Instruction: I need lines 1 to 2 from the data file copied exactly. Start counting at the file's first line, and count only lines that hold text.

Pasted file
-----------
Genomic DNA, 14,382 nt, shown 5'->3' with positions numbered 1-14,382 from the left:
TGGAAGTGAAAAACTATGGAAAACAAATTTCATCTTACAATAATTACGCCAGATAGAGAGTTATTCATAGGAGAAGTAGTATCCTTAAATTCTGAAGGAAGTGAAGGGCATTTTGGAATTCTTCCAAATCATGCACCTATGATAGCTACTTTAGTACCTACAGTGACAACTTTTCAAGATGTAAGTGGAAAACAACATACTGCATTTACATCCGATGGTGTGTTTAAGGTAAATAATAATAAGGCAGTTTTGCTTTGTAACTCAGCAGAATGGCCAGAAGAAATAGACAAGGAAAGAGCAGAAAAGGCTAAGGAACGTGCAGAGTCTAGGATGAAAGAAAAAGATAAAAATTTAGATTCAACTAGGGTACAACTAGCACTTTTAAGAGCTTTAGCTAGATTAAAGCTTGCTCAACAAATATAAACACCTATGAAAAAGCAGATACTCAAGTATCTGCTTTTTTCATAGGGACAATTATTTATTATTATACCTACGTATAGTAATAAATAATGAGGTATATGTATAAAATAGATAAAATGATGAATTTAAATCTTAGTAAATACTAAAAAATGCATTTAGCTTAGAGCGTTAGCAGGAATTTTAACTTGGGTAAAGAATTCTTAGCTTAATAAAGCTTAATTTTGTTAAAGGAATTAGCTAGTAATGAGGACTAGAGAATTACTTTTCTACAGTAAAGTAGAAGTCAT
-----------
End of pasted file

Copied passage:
Genomic DNA, 14,382 nt, shown 5'->3' with positions numbered 1-14,382 from the left:
TGGAAGTGAAAAACTATGGAAAACAAATTTCATCTTACAATAATTACGCCAGATAGAGAGTTATTCATAGGAGAAGTAGTATCCTTAAATTCTGAAGGAAGTGAAGGGCATTTTGGAATTCTTCCAAATCATGCACCTATGATAGCTACTTTAGTACCTACAGTGACAACTTTTCAAGATGTAAGTGGAAAACAACATACTGCATTTACATCCGATGGTGTGTTTAAGGTAAATAATAATAAGGCAGTTTTGCTTTGTAACTCAGCAGAATGGCCAGAAGAAATAGACAAGGAAAGAGCAGAAAAGGCTAAGGAACGTGCAGAGTCTAGGATGAAAGAAAAAGATAAAAATTTAGATTCAACTAGGGTACAACTAGCACTTTTAAGAGCTTTAGCTAGATTAAAGCTTGCTCAACAAATATAAACACCTATGAAAAAGCAGATACTCAAGTATCTGCTTTTTTCATAGGGACAATTATTTATTATTATACCTACGTATAGTAATAAATAATGAGGTATATGTATAAAATAGATAAAATGATGAATTTAAATCTTAGTAAATACTAAAAAATGCATTTAGCTTAGAGCGTTAGCAGGAATTTTAACTTGGGTAAAGAATTCTTAGCTTAATAAAGCTTAATTTTGTTAAAGGAATTAGCTAGTAATGAGGACTAGAGAATTACTTTTCTACAGTAAAGTAGAAGTCAT